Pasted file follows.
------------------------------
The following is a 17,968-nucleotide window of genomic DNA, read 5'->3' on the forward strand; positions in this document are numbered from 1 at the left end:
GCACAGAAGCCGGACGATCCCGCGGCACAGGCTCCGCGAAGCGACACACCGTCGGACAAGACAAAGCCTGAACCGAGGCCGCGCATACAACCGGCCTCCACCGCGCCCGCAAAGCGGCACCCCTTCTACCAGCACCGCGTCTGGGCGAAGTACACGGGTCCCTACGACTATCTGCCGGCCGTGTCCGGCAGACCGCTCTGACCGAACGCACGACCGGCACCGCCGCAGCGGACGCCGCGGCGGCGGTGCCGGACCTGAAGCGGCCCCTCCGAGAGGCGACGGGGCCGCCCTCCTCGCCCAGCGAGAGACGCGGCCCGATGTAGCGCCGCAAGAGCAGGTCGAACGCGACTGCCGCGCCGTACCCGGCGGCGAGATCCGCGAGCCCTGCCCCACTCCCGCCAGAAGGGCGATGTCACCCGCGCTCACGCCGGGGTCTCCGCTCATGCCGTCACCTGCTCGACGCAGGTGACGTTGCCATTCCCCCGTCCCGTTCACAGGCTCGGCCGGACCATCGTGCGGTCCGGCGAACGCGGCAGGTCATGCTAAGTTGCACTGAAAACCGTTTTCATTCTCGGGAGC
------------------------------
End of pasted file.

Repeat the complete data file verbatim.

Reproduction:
The following is a 17,968-nucleotide window of genomic DNA, read 5'->3' on the forward strand; positions in this document are numbered from 1 at the left end:
GCACAGAAGCCGGACGATCCCGCGGCACAGGCTCCGCGAAGCGACACACCGTCGGACAAGACAAAGCCTGAACCGAGGCCGCGCATACAACCGGCCTCCACCGCGCCCGCAAAGCGGCACCCCTTCTACCAGCACCGCGTCTGGGCGAAGTACACGGGTCCCTACGACTATCTGCCGGCCGTGTCCGGCAGACCGCTCTGACCGAACGCACGACCGGCACCGCCGCAGCGGACGCCGCGGCGGCGGTGCCGGACCTGAAGCGGCCCCTCCGAGAGGCGACGGGGCCGCCCTCCTCGCCCAGCGAGAGACGCGGCCCGATGTAGCGCCGCAAGAGCAGGTCGAACGCGACTGCCGCGCCGTACCCGGCGGCGAGATCCGCGAGCCCTGCCCCACTCCCGCCAGAAGGGCGATGTCACCCGCGCTCACGCCGGGGTCTCCGCTCATGCCGTCACCTGCTCGACGCAGGTGACGTTGCCATTCCCCCGTCCCGTTCACAGGCTCGGCCGGACCATCGTGCGGTCCGGCGAACGCGGCAGGTCATGCTAAGTTGCACTGAAAACCGTTTTCATTCTCGGGAGC